We investigate contemporary ethical issues, focusing on the Holocaust and explore fundamental questions of human existence and right or wrong. In Year 8 such questions include- Why are people persecuted for their beliefs? Is it right to go to war? Is it our responsibility to care for the environment?
Students will be set key assessments which will include:
- Environmental Issues
- Peace and Conflict
Students will be set in single sex groups and will be set on their ability.
Students will study activities from the following programme:
- Mountain Biking
- Table Tennis
- Striking and fielding
- Outdoor and Adventurous Activities
- Demonstrate, apply and analyse the factors that underpin performance and involvement in physical activity and sport.
- Demonstrate and apply relevant skills and techniques in physical activity and sport.
- Analyse and evaluate own performance to identify areas of improvement.
Drama at Willingdon Community School aims to develop students’ skills as creative individuals, independent learners, and also effective group workers. The Drama curriculum builds distinct opportunities for students to develop key skills such as communication, negotiation, compromise and self-assertion. Students are encouraged to show confidence when speaking and their vocabulary is extended when they adopt roles and characters. Students will gain an understanding of subject-specific vocabulary and will also acquire a growth mindset through reflecting on and appraising their own work and the work of others. All of these skills are again highly transferable across other subjects and into employment.
The Year 8 programme of study builds on the performing and group working skills developed in Year 7 – with a focus on naturalistic and abstract performance.
Year 8 Drama
Crime and Punishment
This scheme is based on an historical crime. It intends to prepare pupils for devising work and builds on student’s abilities to use their imagination. They will explore stereotypical assumptions, a character’s motivation, non-verbal communication and marking the moment.
Physical Theatre – Metamorphosis
In this scheme students will identify and employ the concept of using physicality to represent character and objects. They will work cooperatively to present the story Metamorphosis using physical theatre and abstract techniques.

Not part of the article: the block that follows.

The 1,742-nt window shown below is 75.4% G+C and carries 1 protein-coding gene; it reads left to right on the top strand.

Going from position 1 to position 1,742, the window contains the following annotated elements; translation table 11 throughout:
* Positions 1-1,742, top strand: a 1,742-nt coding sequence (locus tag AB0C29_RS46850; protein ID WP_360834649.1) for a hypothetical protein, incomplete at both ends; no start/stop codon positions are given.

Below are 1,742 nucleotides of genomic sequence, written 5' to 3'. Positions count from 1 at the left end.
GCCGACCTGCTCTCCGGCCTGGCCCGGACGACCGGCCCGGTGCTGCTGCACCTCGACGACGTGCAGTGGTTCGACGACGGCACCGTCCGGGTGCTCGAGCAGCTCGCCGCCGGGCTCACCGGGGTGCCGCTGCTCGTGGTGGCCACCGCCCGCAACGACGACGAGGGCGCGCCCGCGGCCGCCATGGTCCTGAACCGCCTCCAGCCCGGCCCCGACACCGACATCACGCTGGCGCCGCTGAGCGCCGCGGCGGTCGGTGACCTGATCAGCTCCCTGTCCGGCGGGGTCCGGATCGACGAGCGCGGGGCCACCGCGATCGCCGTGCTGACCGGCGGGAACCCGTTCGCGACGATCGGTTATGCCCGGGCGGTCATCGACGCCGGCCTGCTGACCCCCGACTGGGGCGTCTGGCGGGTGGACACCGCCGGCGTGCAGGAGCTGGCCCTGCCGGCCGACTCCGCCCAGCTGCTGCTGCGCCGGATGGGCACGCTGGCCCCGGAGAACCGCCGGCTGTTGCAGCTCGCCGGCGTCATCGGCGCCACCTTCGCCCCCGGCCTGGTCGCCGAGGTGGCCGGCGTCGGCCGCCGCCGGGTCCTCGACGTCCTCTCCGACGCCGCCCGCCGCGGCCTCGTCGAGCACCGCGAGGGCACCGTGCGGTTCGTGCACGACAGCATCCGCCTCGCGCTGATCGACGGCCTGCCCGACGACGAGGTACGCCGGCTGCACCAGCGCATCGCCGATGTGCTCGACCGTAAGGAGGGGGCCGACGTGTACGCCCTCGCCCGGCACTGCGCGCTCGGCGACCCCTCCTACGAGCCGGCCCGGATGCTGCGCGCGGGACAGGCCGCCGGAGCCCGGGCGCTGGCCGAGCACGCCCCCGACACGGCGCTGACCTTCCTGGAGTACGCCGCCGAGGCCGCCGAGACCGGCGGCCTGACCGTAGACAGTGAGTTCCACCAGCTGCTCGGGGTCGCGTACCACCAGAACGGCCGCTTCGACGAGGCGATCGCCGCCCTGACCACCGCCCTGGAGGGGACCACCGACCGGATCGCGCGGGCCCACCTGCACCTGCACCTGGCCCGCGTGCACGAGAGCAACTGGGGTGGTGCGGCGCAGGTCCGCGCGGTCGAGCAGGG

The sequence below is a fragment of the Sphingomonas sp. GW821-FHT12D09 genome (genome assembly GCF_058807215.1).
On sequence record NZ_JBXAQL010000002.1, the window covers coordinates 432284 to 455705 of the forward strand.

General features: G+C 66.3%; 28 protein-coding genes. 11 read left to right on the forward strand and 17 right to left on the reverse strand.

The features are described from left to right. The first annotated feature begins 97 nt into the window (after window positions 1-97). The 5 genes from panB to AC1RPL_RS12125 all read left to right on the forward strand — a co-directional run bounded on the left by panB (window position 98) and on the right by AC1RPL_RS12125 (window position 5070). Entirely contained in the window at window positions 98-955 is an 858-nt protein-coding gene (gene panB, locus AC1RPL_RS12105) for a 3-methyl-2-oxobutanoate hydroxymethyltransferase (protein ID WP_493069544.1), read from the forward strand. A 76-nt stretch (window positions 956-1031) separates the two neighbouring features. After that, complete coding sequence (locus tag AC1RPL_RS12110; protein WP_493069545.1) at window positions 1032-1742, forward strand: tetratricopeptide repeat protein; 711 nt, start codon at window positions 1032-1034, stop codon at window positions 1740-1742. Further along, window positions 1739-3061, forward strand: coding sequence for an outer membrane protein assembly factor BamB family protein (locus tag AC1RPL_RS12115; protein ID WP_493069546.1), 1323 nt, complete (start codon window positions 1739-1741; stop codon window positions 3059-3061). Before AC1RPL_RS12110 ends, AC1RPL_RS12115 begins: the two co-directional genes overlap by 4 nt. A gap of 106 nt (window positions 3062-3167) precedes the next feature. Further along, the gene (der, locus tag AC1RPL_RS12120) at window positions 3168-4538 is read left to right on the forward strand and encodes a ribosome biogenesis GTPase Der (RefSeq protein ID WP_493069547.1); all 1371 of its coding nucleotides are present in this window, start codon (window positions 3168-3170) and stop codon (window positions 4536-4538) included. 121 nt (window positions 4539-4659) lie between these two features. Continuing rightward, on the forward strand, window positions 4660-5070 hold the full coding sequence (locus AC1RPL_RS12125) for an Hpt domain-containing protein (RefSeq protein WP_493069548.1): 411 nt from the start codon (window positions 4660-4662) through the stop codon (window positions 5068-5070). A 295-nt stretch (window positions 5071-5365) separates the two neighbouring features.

Our Grimm Tales scheme will enable students to develop skills in storytelling and textual analysis. They will examine how fairy tales have developed over time and how stories can be deconstructed to create new versions.
Students will investigate relationships between characters in Private Peaceful, particularly Tommo and Charlie
They will explore the experiences of young people at war and be able to empathise with them. They will create a performance in a Brechtian style.
At the end of each topic students will be set an assessment which aims to check their understanding of the topic, as well as developing their performing and writing skills.
The Drama curriculum offers a broad, coherent and rigorous course of study. It aims to inspire creativity in students. All assessments at KS3 will provide opportunities for students to make and understand drama, recognising it as a practical art form in which ideas and meaning are communicated. The assessments will prepare students with the knowledge and understanding required at GCSE.
Students in Year 8 will learn to develop confidence and technical skill through a thorough investigation of painting skills in different contexts. Students will also be building upon their skills developed in year 7 and drawing and observational skills will continue to feature in the curriculum alongside painting. They will learn effective painting techniques, focusing on experiments with paint consistencies, colour mixing techniques and brush control. They will learn aspects of colour theory and how to work from observation as well as secondary sources, using their research as an effective tool to inform class work studies.
Throughout the year, projects are linked to key artists and art movements so that students can develop their research and writing skills. Literacy is also focused on during the year and students learn how to analyse art works and be confident writers in expressing their observations and ideas in writing as well as analysing and evaluating their own work and that of their peers. Homework is set weekly to fortnightly; students are expected to spend a minimum of 30 minutes on homework tasks. Often the homework tasks may be ongoing as students develop a long term drawing or project which may extend over a number of weeks but will be monitored each week. Students are also required to collect research images and information about an artist or movement to support their class work project. The following explains what will be the key objectives which students will be assessed on throughout the year.
- Contextual research - To develop ideas using research of historical and contemporary artists, designers and craftspeople
- Media - To use a range of media, materials, techniques and processes to explore and refine your ideas.
- Drawing and recording ideas - To record ideas and use a range of drawing and recording techniques (including pencil, pen, painting, printing and photography and image manipulation)
- Final response - To complete a final, personal response in conclusion to the project in connection with your studies and research.
Projects usually span from 1-2 terms and finish with a final piece which is assessed in class before teacher assessments. Examples of previous projects include:
- Colour mixing and colour theory, focusing on the watercolour studies of Paul Klee
- Landscape painting inspired by the work of David Hockney
- Print making informed by ‘bugs and butterflies’ and looking at the work of E. Seguy and Damien Hirst